But as you continue reading the article, you will discover that this was only the latest permutation of Pinchuk’s opportunist brand of capitalist deal-making. There was a time when he would have been hoisted on the shoulders of Cohen and Blumenthal:

In the fraud-ridden election that triggered Ukraine’s so-called Orange Revolution in 2004, Pinchuk backed Kuchma’s handpicked successor—Viktor Yanukovych, who eventually won the presidency in 2010 and whose recent decision to shelve a key treaty with the European Union and instead embrace Russia triggered the demonstrations that have seized Kiev in recent weeks.

Getting the picture? The Ukrainian oligarchy’s only loyalty is to its personal fortunes. Perhaps the clearest example of that was former Ukrainian Prime Minister Yulia Tymoshenko who came to power as a Euromaidan type politician in 2005. Widespread discontent with her policies led to her being replaced by Yanukovych in 2010. Oddly enough, after she lost office she was charged with abuse of power and embezzlement and sent to prison. So what was her crime? Conspiring with the Rothschild bank?

Actually, it was conspiring with Gazprom—Putin’s petroleum piggy bank. In the sentencing, the court decided she deserved seven years in the can for abusing her power in forcing through a gas deal that saddled Ukraine with an exorbitant price for gas. She might have pissed off Ukrainians but she was his choice in the first election following Yanukovych’s departure despite her nationalist rhetoric as the Moscow Times reported:

Putin made it very clear that Moscow would like to see former Ukrainian Prime Minister Yulia Tymoshenko become that country’s next president. He alluded to this twice recently, using almost exactly the same wording each time and wistfully recalling their productive working relationship.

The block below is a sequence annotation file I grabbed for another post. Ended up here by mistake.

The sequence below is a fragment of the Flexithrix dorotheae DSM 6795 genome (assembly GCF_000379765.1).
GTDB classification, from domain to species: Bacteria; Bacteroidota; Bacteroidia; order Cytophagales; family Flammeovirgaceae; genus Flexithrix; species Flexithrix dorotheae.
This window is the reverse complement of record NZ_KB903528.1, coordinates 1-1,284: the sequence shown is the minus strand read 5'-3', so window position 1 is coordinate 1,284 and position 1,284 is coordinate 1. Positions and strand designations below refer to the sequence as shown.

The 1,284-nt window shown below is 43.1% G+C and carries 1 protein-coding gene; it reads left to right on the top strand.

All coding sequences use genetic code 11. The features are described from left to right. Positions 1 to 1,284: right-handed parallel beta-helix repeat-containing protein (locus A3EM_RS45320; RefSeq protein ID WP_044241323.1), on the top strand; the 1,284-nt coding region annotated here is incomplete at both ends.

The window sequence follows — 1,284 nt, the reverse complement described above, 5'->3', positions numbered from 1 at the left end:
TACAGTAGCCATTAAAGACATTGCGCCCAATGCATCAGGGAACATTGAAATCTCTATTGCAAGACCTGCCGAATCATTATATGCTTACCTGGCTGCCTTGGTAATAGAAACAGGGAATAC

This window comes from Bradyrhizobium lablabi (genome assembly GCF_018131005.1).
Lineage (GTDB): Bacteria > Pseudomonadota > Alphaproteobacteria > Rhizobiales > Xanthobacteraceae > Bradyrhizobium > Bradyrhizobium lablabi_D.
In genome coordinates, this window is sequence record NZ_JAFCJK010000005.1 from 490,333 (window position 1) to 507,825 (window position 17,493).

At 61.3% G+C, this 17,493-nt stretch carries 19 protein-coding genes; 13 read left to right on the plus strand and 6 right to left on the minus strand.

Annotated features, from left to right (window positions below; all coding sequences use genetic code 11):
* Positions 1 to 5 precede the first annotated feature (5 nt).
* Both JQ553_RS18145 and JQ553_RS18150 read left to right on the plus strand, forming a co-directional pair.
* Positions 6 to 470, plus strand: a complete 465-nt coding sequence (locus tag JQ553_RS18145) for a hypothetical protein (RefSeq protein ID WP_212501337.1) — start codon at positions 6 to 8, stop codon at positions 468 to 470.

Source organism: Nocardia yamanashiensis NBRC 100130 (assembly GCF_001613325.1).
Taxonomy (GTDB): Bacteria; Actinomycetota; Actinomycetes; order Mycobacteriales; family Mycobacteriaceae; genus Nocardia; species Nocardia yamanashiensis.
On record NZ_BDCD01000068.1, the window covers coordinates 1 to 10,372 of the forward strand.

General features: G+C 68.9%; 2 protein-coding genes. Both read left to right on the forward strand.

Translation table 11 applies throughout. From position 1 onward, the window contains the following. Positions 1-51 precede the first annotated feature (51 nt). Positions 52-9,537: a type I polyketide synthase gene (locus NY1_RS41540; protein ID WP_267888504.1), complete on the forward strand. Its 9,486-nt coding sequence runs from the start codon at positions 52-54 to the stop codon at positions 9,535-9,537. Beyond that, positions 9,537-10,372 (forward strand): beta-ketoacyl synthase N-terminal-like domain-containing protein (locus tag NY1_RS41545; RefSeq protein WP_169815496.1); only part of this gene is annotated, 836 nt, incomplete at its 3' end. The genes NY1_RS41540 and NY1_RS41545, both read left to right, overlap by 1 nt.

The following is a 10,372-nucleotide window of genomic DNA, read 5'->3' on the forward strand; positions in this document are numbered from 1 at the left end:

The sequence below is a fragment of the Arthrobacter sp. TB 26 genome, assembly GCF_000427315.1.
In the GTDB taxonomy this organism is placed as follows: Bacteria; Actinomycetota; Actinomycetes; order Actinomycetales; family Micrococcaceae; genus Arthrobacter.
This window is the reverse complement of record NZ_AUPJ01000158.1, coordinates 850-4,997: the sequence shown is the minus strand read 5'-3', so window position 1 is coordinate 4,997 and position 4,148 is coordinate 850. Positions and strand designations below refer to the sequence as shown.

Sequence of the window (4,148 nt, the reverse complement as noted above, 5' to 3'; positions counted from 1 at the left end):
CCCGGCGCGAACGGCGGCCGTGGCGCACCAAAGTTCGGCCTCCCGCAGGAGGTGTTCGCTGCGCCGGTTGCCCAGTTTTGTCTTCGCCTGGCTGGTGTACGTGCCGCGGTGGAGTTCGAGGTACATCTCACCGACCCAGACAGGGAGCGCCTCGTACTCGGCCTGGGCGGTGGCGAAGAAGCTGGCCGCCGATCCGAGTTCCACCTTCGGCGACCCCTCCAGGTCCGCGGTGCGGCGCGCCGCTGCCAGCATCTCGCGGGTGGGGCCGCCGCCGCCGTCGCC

Why is Putin endorsing Tymoshenko? Does he want to undermine her chances of winning the presidential elections on May 25 by casting her as the Kremlin favorite? Or does he have just the opposite plan in mind — to help Tymoshenko win the support of the pro-Russian voters who previously stood behind former Ukrainian President Viktor Yanukovych?

The second theory is bolstered by the fact that Tymoshenko holds very close political ties to Viktor Medvedchuk, once the head of former Ukrainian President Leonid Kuchma’s administration and a man who has long and unabashedly been Putin’s personal agent for influencing the situation in Ukraine. Also, Medvedchuk’s long-time political and business partner, Andrei Klyuyev — a pro-Russian politician and former head of Yanukovych’s presidential administration — was one of the main advocates for unifying the Party of Regions with the bloc supporting Tymoshenko into a so-called “broad” coalition in 2009.

Yesterday I began reading Yuliya Yurchenko’s new book “Ukraine and the Empire of Capital” from Pluto Press. As far as I can tell, this is the first attempt to present a Marxist analysis of Ukraine’s miseries. After seeing the article on Pinchuk in the NY Times, I decided to see what she had to say about him.

To start with, Pinchuk’s billions were the result of his early inside track in the transformation of state-owned enterprises in Eastern Ukraine into private property. In this, he was enjoying the instant wealth that both Yeltsin and Putin’s cronies enjoyed. Furthermore, he linked up early on with Tymoshenko who became a partner of his in 1994 along with Pavlo Lazarenko in a business importing gas from Turkmenistan. Lazarenko was Prime Minister of Ukraine just like Tymoshenko and just as crooked. He was put on trial in the United States for money-laundering, corruption, and fraud where he began serving a 9-year prison term in 2006. Wikipedia states that he now owns a luxurious mansion in Marin County, California that was bought with money looted from the Ukrainian budget.